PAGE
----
MAS Plans to Discourage Retail Speculations with New Policies

  • MAS has adopted a less restrictive approach for digital service providers in Singapore.
  • The regulator eased the requirements needed to qualify as an accredited investor. 

New rules for Digital Payment Token (DPT) service providers in Singapore show that the Monetary Authority of Singapore (MAS) plans to deter retail clients from speculating on cryptocurrencies. MAS has focused on developing clear policies for crypto operators to prevent potential harm to users and to guarantee the security of those who trade cryptocurrencies.

MAS recently published its second final round of comments on a consultation paper outlining suggested rules for cryptocurrency service providers. As stated on Thursday, the central bank maintained its requirement that cryptocurrency companies dissuade regular clients from speculating on cryptocurrencies by refusing to provide financing, margin transactions, or trading incentives. 

The MAS further requests that crypto firms verify a customer’s level of risk awareness prior to granting access to the services and avoid accepting payments made with locally authorized credit cards.

MAS first received public comments on its proposed policies for digital payment service providers in July. Providers were required under the first proposal to place customer assets under a statutory trust for safeguarding before the end of the year.

Former MAS regulator Angela Ang, who currently serves as a senior policy adviser for blockchain intelligence firm TRM Labs, praised MAS for its less restrictive rules. Ang claimed the regulator “landed on slightly less restrictive measures in areas such as the inclusion of cryptocurrencies in determining customers’ net worth.” She remarked that “this shows that MAS is listening and is willing to consider industry feedback, even if they do not always agree.”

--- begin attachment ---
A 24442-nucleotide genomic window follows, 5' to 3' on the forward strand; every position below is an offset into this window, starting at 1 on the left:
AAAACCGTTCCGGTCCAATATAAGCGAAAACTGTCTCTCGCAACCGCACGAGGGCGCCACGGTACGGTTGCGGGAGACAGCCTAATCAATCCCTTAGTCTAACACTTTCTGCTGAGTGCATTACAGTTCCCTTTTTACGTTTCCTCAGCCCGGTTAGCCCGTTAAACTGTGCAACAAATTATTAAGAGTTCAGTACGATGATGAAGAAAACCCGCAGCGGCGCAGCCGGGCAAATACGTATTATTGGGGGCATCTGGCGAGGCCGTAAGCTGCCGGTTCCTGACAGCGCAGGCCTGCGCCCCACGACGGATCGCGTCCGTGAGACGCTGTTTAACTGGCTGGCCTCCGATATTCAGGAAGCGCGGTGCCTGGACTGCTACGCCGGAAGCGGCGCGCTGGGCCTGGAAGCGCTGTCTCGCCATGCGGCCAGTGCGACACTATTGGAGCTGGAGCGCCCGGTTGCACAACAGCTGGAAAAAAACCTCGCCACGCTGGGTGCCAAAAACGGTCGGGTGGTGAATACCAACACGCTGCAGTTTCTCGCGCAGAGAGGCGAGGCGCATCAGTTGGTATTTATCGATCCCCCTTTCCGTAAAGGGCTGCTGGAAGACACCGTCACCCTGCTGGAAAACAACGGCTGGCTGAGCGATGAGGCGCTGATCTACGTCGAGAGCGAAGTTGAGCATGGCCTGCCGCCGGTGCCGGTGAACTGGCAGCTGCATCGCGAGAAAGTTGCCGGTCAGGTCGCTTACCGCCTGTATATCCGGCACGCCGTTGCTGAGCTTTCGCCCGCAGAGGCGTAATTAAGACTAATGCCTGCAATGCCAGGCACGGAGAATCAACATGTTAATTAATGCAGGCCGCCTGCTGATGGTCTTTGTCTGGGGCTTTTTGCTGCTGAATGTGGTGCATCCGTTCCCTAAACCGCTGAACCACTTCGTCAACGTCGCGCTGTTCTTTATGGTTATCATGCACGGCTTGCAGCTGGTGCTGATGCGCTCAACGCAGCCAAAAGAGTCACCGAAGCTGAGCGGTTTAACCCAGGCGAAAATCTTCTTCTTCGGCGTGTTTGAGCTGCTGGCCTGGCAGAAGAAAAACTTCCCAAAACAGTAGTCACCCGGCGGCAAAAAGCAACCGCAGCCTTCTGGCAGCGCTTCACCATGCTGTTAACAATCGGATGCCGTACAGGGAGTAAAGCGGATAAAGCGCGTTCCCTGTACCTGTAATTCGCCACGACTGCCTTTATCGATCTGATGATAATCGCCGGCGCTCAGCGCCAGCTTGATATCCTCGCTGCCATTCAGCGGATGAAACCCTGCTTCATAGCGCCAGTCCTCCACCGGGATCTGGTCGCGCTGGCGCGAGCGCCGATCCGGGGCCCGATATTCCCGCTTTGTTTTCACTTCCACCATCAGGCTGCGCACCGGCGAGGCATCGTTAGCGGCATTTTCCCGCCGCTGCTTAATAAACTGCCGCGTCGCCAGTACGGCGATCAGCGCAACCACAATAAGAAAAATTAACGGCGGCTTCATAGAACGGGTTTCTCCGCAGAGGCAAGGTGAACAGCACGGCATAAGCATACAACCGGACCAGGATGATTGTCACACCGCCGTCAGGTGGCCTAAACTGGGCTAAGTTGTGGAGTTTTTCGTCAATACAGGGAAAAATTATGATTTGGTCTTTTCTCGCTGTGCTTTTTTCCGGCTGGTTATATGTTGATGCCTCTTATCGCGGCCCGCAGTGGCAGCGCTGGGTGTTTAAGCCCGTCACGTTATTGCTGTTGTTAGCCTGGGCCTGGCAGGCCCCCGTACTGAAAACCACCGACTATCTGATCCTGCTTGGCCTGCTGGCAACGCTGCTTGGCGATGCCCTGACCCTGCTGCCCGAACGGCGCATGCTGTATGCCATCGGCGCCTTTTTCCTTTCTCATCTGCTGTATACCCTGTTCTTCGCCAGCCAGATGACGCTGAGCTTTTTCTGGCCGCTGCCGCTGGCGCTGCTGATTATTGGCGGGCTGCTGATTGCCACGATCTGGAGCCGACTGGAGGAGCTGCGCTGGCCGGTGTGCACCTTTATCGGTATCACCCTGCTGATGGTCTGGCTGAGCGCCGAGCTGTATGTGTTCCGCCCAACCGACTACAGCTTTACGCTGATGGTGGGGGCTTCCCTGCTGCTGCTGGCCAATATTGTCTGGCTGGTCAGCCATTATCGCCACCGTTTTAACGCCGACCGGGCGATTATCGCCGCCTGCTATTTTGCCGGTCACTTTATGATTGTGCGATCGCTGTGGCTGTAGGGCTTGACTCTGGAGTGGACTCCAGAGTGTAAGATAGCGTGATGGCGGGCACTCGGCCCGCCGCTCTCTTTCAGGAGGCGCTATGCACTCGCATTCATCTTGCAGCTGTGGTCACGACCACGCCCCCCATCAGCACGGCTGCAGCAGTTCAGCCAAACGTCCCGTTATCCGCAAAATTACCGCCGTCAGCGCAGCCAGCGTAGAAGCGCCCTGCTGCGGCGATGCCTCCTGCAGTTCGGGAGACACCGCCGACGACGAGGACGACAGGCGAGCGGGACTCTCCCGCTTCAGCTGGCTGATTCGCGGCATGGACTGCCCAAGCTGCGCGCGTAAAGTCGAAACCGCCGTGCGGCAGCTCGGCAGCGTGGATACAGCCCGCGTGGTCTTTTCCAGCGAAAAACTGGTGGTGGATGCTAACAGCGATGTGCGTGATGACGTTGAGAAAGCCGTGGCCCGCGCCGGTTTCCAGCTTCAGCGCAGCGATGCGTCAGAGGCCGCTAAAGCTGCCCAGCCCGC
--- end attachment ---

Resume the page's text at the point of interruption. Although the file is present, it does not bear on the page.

Part of MAS’ flexible policies includes relaxing the requirements for becoming an authorized investor and making it clear that some cryptocurrency assets can be used toward the required S$2 million ($1.5 million).

Commenting on the policies, Ho Hern Shin, deputy managing director for financial supervision, said:

While these business conduct and consumer access measures can help meet this objective, they cannot insulate customers from losses associated with the inherently speculative and highly risky nature of cryptocurrency trading.

Additionally, MAS has given crypto exchanges the freedom to create their own standards for listing coins, granted that they acknowledge any conflicts of interest, publicize listing requirements, and set up a dispute resolution process for users. MAS plans to gradually introduce these rules in mid-2024.

MAS has adopted a less restrictive approach than regulators in areas like Hong Kong, which only accepts tokens that meet its requirements. Others, like the United States, have yet to release a comprehensive policy for the crypto industry. But many believe the recent Binance settlement with the DOJ could set the tone for clearer regulations in the US. 

Lawrence Woriji Verified

Lawrence has covered some exciting stories in his career as a journalist, he finds blockchain-related stories very intriguing. He believes Web3 will change the world and wants everyone to be a part of it.

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